Batman #30 was a somewhat disjointed comic due to the time jump and amount of exposition fit into its opening pages. Whatever problems the start of “Savage City” may have suffered from are completely absent in Batman #31, though. From the very first page to the final panel, it is a comic that knows exactly what it wants to accomplish and does so very quickly.
Gotham City has been transformed into a post-apocalyptic wasteland over the course of 27 days, and Scott Snyder and Greg Capullo make the most of its unique landscape. They focus on elements of survival with an eye toward operatic scale. The result is a thrilling adventure tale that places familiar characters in brand new scenarios. Batman #31 is a perfectly paced comic. It understands what it wants to accomplish and how much time each plot point and character beat requires. Snyder provides just enough time to explain Batman’s plan before moving ahead with the action. Batman #31 starts like a steam-powered motorcycle leaping into a coliseum and doesn’t slow down
Although the general tone of the New 52 is overly serious, this situation creates moments for play and fun. For the second issue in a row, Batman prominently features a death trap. In fact, it features a death trap with three levels. It’s a joy to see Batman confront each new threat the Riddler throws his way and conquer them through three widely different methods. The result is a comic that may be closer in tone to Batman ‘66 than a more modern story like “Hush”. It’s also a lot more fun to read.
It seems Capullo is trying to top himself every issue by creating ever more exhilarating visuals. In Batman #30, Gordon and Batman are forced to escape a series of collapsing towers that roll towards them like dominoes. That sequence is incredibly compelling, but is topped by the two threats that confront Batman in the Riddler’s pit. Capullo effectively frames his panels to capture the momentum of these sequences, pointing the reader’s eye up at Batman during moments of surprise, but placing him on eye level during the climax allowing the reader to experience the moment from Batman’s perspective. Capullo is also deftly aware of how much detail to include. He allows one panel to exist with only Batman and his foe locked in battle, because the feat of combat is so astonishing, that a well detailed background would only attempt (and fail) to distract from the focus. The only moment in which the story pushes far enough to break suspension of disbelief is when Gordon leaps from a tower to land in a flooded subway entrance. Readers may accept that a man can fight two lions and win, but this one panel seems beyond belief.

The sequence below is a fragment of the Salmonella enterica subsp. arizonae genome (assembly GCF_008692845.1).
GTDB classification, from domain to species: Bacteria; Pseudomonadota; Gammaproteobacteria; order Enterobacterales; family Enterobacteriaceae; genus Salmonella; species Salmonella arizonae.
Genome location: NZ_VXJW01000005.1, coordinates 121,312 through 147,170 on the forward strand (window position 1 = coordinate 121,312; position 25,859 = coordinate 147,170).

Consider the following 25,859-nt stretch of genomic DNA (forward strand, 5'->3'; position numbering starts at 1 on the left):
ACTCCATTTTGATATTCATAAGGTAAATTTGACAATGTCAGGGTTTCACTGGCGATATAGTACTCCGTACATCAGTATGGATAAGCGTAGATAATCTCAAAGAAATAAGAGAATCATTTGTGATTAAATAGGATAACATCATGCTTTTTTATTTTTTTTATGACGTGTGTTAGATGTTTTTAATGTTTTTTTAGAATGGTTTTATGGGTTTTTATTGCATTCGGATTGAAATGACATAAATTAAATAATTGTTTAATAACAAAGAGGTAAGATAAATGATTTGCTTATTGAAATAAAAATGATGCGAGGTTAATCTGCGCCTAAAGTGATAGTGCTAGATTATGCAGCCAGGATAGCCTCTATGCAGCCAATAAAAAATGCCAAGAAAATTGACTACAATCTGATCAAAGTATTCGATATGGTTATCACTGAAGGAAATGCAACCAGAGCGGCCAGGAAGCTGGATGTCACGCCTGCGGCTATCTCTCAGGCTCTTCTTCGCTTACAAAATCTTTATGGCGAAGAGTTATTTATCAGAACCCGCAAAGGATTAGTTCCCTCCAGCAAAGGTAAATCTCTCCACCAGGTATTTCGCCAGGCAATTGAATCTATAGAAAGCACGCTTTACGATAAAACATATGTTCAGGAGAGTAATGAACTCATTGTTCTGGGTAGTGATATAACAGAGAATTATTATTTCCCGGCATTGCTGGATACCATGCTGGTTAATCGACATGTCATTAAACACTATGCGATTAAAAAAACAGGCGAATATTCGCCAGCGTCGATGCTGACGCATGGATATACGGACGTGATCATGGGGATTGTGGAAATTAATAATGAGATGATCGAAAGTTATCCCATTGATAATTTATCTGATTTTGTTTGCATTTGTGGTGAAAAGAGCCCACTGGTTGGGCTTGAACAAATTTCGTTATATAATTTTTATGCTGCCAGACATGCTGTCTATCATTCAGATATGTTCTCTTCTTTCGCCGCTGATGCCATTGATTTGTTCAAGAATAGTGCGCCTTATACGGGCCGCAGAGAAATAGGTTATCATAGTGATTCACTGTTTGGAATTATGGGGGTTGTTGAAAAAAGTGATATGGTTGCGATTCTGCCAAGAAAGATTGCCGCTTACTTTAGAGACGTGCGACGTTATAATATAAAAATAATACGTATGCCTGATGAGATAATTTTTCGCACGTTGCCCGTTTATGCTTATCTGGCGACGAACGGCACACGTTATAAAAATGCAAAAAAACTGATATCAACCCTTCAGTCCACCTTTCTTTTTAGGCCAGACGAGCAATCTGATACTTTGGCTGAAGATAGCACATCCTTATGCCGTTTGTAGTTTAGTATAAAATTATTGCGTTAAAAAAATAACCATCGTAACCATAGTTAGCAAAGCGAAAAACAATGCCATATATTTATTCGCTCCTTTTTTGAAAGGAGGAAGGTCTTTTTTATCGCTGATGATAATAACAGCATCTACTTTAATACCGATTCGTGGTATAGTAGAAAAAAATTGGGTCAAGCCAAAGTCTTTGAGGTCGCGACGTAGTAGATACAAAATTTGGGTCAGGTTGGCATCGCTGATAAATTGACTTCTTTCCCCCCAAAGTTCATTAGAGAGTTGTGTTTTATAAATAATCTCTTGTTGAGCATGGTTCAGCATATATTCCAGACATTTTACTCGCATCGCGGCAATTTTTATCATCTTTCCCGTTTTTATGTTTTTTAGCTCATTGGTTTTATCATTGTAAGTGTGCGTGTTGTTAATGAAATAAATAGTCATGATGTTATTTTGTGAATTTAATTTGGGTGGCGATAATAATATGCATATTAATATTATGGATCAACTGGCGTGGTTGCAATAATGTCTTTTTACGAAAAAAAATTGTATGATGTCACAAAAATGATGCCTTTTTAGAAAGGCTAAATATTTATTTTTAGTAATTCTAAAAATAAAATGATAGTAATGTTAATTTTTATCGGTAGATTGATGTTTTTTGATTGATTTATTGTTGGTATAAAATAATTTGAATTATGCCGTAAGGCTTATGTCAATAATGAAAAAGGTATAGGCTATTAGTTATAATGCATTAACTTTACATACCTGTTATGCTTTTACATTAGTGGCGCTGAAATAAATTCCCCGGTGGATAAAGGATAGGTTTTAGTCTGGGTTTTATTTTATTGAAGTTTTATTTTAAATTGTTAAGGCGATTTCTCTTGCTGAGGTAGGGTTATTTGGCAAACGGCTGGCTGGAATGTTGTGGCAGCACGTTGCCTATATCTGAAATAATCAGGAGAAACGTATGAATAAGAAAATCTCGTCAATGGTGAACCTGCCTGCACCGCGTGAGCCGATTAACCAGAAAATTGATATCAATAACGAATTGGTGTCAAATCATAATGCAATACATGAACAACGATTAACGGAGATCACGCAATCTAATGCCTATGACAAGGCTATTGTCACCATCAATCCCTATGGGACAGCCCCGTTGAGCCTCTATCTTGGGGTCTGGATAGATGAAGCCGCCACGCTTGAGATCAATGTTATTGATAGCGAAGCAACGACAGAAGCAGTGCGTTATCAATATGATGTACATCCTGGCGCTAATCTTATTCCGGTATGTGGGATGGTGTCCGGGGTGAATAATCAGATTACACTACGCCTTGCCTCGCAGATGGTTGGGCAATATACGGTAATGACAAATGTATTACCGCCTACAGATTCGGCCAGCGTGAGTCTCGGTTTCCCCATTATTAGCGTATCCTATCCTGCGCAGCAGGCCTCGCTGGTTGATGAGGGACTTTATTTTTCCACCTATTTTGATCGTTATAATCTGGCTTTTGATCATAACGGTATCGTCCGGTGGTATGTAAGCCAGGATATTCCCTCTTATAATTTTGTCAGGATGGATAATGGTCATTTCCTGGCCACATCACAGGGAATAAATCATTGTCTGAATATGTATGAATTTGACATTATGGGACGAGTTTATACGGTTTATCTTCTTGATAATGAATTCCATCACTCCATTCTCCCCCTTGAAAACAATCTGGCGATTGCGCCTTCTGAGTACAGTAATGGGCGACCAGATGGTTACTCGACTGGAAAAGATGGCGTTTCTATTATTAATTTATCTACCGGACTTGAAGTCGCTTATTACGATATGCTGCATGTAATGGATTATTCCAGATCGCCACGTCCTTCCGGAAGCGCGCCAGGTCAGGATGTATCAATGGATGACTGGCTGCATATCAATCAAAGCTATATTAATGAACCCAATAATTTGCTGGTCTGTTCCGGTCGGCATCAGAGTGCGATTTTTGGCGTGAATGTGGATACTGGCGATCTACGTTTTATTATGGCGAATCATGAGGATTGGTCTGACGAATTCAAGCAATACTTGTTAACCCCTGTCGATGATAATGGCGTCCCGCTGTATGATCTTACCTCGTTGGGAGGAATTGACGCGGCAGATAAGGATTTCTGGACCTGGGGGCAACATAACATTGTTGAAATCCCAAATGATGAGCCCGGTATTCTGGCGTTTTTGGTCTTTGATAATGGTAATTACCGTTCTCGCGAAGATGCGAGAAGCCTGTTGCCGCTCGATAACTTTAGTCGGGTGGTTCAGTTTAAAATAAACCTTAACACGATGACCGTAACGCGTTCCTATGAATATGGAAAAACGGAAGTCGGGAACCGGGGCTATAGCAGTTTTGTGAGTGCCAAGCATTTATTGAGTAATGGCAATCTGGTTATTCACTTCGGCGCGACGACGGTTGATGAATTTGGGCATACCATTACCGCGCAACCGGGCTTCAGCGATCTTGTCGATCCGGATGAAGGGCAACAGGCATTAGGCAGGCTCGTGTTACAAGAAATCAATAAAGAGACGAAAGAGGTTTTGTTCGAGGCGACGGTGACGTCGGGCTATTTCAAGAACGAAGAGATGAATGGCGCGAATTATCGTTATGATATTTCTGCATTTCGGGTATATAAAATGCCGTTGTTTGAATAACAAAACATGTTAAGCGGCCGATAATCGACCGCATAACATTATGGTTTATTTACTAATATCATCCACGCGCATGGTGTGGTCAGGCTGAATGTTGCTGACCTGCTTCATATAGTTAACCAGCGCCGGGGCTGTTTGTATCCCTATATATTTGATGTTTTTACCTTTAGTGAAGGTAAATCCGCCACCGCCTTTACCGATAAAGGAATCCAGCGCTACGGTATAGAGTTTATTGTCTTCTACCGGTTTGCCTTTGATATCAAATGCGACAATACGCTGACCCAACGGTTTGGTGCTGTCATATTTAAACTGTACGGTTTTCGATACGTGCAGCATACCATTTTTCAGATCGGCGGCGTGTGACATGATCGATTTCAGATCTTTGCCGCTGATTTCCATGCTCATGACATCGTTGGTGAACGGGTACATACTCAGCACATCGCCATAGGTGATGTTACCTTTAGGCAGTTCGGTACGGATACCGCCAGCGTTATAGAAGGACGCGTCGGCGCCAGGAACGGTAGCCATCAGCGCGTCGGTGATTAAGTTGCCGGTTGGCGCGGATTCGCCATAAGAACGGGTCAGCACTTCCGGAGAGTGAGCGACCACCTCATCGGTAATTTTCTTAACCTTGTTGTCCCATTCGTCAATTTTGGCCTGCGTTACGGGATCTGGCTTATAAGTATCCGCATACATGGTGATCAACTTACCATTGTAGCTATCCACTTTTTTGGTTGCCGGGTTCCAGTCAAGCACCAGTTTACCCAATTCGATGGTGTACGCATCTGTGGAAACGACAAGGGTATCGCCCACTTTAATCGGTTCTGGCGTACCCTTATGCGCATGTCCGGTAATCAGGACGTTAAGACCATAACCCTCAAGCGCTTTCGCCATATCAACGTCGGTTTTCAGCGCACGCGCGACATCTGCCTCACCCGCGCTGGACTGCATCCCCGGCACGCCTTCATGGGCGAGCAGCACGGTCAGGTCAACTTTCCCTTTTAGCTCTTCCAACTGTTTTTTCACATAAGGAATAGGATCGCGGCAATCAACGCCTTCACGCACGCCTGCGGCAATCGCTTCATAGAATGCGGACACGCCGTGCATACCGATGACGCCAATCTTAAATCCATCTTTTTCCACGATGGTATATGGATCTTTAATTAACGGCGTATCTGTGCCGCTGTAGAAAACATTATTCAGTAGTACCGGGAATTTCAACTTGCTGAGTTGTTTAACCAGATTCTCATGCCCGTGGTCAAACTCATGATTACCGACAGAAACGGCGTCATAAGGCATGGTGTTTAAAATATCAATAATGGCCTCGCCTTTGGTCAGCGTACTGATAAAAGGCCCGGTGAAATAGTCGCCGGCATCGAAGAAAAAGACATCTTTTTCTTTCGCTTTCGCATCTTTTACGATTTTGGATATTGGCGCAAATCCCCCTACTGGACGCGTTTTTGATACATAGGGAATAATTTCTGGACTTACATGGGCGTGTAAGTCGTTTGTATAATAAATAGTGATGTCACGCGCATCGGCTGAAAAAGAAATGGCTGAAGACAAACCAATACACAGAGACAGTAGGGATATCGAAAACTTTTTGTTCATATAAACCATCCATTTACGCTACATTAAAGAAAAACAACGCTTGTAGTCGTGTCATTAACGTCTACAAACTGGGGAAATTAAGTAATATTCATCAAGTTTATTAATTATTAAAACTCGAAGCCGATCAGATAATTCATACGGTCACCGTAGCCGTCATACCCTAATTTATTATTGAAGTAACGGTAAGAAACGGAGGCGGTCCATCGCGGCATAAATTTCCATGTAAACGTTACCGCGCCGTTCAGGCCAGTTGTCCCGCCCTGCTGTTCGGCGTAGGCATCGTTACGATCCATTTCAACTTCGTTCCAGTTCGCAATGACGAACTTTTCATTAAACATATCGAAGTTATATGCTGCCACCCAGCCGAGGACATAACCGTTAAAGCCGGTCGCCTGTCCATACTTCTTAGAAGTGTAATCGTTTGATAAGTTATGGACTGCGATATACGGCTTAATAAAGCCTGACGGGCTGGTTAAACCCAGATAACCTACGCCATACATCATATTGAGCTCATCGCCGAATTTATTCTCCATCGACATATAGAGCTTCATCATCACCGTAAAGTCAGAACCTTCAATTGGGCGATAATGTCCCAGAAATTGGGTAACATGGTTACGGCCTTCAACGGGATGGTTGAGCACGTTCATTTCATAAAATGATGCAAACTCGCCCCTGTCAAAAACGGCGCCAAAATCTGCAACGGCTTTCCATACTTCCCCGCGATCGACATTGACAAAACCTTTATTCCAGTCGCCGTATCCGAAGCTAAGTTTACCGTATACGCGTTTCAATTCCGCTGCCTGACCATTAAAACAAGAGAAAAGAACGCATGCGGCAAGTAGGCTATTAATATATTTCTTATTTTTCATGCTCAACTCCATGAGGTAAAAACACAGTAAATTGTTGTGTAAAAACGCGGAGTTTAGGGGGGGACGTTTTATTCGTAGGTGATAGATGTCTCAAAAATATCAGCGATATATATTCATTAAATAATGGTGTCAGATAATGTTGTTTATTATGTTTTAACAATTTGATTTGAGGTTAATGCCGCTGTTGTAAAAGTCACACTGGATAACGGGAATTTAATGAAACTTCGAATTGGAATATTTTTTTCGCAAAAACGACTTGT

FCO Plascencia’s colors help elevate this issue as well. The diverse variety of colors help to provide clear visual indicators of where characters are and who they are. Lucius Fox is defined by earthen tones that convey him as a thoughtful and kind man, while the Riddler’s bright pastel colors denote his manic nature. Deep blues and purples illuminate the interior of the tower Gordon infiltrates, while much brighter hues are exposed by the light of day. Plascencia communicates place and character so well in his palette that its effect will not be overtly noticed by many readers.
The story set in Bruce’s past remains a mystery that will likely not be revealed until the finale of “Savage City”, just like the two previous arcs in “Zero Year”. However, it’s thematic connection with the story at hand is already becoming clear: it has to do with answering difficult questions. Bruce is currently attempting to solve various riddles in Gotham City, the most obvious being the location of The Riddler. In the past, he is confronted with a question that is painful to answer. It causes him to lash out at the world around him, rather than seeking to understand it. This goes back to the questions Bruce faces in the present. The largest question before him is not “Where is the Riddler?”, but “Who is Batman?”. All of “Zero Year” has been about Bruce attempting to define his new place in the world, and he has not figured it out as of yet. So far, he has failed Gotham and left it a wasteland ruled by his newest villain. The key to ending Riddler’s Zero Year is to discover answers, no matter how painful. Unlike many of the mystery boxes used in Hollywood blockbusters, this story is already showing how it connects to the ideas behind this story. Its connection to “Savage City” is not incidental and is already paying off upon second and third readings of the issue.
At its heart, Batman #31 is an adventure story. It features death traps, vicious wildlife, a power mad dictator, and feats of derring do. It is bright, fun, and absolutely thrilling. This is Batman at his absolute best.